Enforcement of Canada’s Anti-Spam Law (CASL) will begin on July 1st, 2014. If you haven’t already prepared for this, you should take time to understand the law and how it can impact your business. The law is being touted as one of the strictest in the world, and CASL can penalize non-compliant businesses more than any other spam law in the world, with fines from $1 million for an individual, to $10 million for an organization.
CASL breaks consent into two groups, express consent and implied consent. To obtain express consent, you will need to state, in exact and simple terms: 1) the purpose for which consent is sought 2) identifying and contact information of your organization (or individual) and 3) state that consent can be withdrawn. It’s important to note that if you don’t have express consent before the July 1st enforcement begins, you won’t be able to send an email after this date asking for consent, because that email will be considered a “commercial electronic message”- the exact sort of message that CASL applies to!
Implied consent will allow you to send commercial electronic messages (CEMs) to recipients who the organization has an existing business relationship with. An existing business relationship could be where a customer has purchased goods or services from you in the past, or when someone contacts you through a contact form on your site. In the case of a previous buyer, you can contact the recipient for 2 years after the purchase (or end date of service- think subscriptions). If someone has previously contacted you, the implied consent is valid for a 6 month period after contact. Implied consent will also refer to cases where there is an existing non-business relationship, such as a charity contacting someone who has previously donated or volunteered with their organization.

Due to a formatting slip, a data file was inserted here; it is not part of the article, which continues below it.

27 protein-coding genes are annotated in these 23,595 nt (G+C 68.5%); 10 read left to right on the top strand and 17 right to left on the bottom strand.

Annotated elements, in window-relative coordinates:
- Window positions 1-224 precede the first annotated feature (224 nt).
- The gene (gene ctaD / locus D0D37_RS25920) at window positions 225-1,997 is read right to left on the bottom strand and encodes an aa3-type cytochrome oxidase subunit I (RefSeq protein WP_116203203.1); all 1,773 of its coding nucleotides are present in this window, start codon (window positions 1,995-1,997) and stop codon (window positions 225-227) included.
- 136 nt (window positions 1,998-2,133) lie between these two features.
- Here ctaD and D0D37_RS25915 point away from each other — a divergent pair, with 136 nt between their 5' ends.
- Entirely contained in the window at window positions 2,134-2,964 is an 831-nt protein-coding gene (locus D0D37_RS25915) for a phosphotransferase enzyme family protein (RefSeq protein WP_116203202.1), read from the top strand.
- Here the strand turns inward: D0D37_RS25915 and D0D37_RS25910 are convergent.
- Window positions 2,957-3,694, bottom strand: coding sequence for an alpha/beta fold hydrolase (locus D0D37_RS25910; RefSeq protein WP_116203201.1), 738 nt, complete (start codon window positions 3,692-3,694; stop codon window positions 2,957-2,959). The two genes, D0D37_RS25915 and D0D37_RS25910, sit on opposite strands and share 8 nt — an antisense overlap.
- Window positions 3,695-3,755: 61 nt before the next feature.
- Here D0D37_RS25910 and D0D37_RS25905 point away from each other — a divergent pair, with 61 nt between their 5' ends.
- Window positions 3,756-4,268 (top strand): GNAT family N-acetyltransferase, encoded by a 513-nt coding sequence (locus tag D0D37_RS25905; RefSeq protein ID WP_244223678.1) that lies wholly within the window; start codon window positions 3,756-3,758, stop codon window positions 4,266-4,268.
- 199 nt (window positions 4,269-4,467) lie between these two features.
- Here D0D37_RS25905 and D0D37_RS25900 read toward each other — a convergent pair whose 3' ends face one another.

So, how should you organize these groups of consent? We would advise tracking all of the following fields:
• Initial consent date
• Upgraded consent date (from implied consent, to express consent)
• Consent level (implied, or express)
• Consent source
• IP address
This will give you enough information to use in segmenting your subscribers and keeping the consent date relevant to who you’re mailing to.
If you aren’t already, you should also be gathering geographic data about your subscribers so you know exactly which ones reside in Canada. Otherwise, there isn’t an easy way to find out which subscribers are impacted by CASL! Don’t think that just because you aren’t in Canada, and the vast majority of your subscribers aren’t either, that you can’t be impacted by this law. The Canadian Radio-television and Telecommunications Commission will be working closely with other countries to enforce this law.
The bottom line is, you need to understand CASL completely to be safe. The best resource to learn more may be the Fightspam.gc.ca website, where the final regulations are posted in full. This resource also includes the official ‘Spam Reporting Centre,’ which will take submissions from consumers, businesses, and other organizations once the law goes into effect.